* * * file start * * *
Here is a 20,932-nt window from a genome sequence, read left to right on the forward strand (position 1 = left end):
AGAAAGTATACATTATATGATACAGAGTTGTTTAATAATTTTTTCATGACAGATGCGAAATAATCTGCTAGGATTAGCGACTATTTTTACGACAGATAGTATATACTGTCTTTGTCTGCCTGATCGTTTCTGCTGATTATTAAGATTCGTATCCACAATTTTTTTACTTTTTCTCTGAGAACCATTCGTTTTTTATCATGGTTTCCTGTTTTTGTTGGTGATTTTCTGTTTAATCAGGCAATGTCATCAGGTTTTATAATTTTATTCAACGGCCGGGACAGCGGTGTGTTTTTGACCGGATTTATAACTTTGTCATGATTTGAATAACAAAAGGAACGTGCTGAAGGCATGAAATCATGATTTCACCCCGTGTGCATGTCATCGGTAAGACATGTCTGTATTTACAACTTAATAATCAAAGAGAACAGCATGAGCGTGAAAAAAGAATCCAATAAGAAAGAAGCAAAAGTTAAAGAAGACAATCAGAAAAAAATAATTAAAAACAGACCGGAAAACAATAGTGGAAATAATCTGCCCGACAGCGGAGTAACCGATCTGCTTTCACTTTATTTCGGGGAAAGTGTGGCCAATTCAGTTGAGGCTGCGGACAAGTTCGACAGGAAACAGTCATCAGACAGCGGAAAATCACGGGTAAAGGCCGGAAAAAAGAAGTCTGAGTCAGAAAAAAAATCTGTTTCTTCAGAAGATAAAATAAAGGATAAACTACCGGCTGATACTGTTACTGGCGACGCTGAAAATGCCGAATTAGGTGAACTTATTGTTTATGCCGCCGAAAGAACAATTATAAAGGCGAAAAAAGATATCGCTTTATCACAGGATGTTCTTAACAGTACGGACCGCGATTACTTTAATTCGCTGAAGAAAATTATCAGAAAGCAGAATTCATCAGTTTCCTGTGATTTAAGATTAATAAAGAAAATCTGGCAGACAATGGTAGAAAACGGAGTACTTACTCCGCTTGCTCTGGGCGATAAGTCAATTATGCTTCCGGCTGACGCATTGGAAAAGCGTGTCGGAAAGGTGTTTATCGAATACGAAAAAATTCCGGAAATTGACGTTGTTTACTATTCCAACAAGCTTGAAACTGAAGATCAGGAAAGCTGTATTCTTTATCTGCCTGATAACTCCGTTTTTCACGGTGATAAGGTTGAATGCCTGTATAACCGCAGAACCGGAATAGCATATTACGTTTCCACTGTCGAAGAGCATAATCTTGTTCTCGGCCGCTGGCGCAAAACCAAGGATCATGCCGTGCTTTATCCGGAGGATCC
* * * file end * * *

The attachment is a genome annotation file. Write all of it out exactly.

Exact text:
Here is a 20,932-nt window from a genome sequence, read left to right on the forward strand (position 1 = left end):
AGAAAGTATACATTATATGATACAGAGTTGTTTAATAATTTTTTCATGACAGATGCGAAATAATCTGCTAGGATTAGCGACTATTTTTACGACAGATAGTATATACTGTCTTTGTCTGCCTGATCGTTTCTGCTGATTATTAAGATTCGTATCCACAATTTTTTTACTTTTTCTCTGAGAACCATTCGTTTTTTATCATGGTTTCCTGTTTTTGTTGGTGATTTTCTGTTTAATCAGGCAATGTCATCAGGTTTTATAATTTTATTCAACGGCCGGGACAGCGGTGTGTTTTTGACCGGATTTATAACTTTGTCATGATTTGAATAACAAAAGGAACGTGCTGAAGGCATGAAATCATGATTTCACCCCGTGTGCATGTCATCGGTAAGACATGTCTGTATTTACAACTTAATAATCAAAGAGAACAGCATGAGCGTGAAAAAAGAATCCAATAAGAAAGAAGCAAAAGTTAAAGAAGACAATCAGAAAAAAATAATTAAAAACAGACCGGAAAACAATAGTGGAAATAATCTGCCCGACAGCGGAGTAACCGATCTGCTTTCACTTTATTTCGGGGAAAGTGTGGCCAATTCAGTTGAGGCTGCGGACAAGTTCGACAGGAAACAGTCATCAGACAGCGGAAAATCACGGGTAAAGGCCGGAAAAAAGAAGTCTGAGTCAGAAAAAAAATCTGTTTCTTCAGAAGATAAAATAAAGGATAAACTACCGGCTGATACTGTTACTGGCGACGCTGAAAATGCCGAATTAGGTGAACTTATTGTTTATGCCGCCGAAAGAACAATTATAAAGGCGAAAAAAGATATCGCTTTATCACAGGATGTTCTTAACAGTACGGACCGCGATTACTTTAATTCGCTGAAGAAAATTATCAGAAAGCAGAATTCATCAGTTTCCTGTGATTTAAGATTAATAAAGAAAATCTGGCAGACAATGGTAGAAAACGGAGTACTTACTCCGCTTGCTCTGGGCGATAAGTCAATTATGCTTCCGGCTGACGCATTGGAAAAGCGTGTCGGAAAGGTGTTTATCGAATACGAAAAAATTCCGGAAATTGACGTTGTTTACTATTCCAACAAGCTTGAAACTGAAGATCAGGAAAGCTGTATTCTTTATCTGCCTGATAACTCCGTTTTTCACGGTGATAAGGTTGAATGCCTGTATAACCGCAGAACCGGAATAGCATATTACGTTTCCACTGTCGAAGAGCATAATCTTGTTCTCGGCCGCTGGCGCAAAACCAAGGATCATGCCGTGCTTTATCCGGAGGATCC